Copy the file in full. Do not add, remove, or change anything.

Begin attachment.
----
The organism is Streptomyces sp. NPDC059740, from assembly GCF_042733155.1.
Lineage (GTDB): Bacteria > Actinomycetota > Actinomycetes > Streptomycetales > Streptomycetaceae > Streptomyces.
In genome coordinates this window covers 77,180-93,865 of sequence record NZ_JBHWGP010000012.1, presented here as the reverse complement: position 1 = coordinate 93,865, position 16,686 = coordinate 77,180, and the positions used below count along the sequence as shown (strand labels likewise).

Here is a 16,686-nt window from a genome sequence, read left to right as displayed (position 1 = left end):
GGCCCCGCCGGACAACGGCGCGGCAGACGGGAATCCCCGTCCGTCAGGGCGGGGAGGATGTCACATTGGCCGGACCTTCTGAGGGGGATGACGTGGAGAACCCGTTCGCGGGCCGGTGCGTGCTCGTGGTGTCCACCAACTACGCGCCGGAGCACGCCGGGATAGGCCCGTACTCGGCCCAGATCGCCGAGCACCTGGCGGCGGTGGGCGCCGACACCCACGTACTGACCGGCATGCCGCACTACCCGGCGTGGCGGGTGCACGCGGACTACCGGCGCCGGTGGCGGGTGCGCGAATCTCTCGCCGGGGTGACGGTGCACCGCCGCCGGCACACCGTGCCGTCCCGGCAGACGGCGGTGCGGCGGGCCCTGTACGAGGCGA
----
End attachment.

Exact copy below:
The organism is Streptomyces sp. NPDC059740, from assembly GCF_042733155.1.
Lineage (GTDB): Bacteria > Actinomycetota > Actinomycetes > Streptomycetales > Streptomycetaceae > Streptomyces.
In genome coordinates this window covers 77,180-93,865 of sequence record NZ_JBHWGP010000012.1, presented here as the reverse complement: position 1 = coordinate 93,865, position 16,686 = coordinate 77,180, and the positions used below count along the sequence as shown (strand labels likewise).

Here is a 16,686-nt window from a genome sequence, read left to right as displayed (position 1 = left end):
GGCCCCGCCGGACAACGGCGCGGCAGACGGGAATCCCCGTCCGTCAGGGCGGGGAGGATGTCACATTGGCCGGACCTTCTGAGGGGGATGACGTGGAGAACCCGTTCGCGGGCCGGTGCGTGCTCGTGGTGTCCACCAACTACGCGCCGGAGCACGCCGGGATAGGCCCGTACTCGGCCCAGATCGCCGAGCACCTGGCGGCGGTGGGCGCCGACACCCACGTACTGACCGGCATGCCGCACTACCCGGCGTGGCGGGTGCACGCGGACTACCGGCGCCGGTGGCGGGTGCGCGAATCTCTCGCCGGGGTGACGGTGCACCGCCGCCGGCACACCGTGCCGTCCCGGCAGACGGCGGTGCGGCGGGCCCTGTACGAGGCGA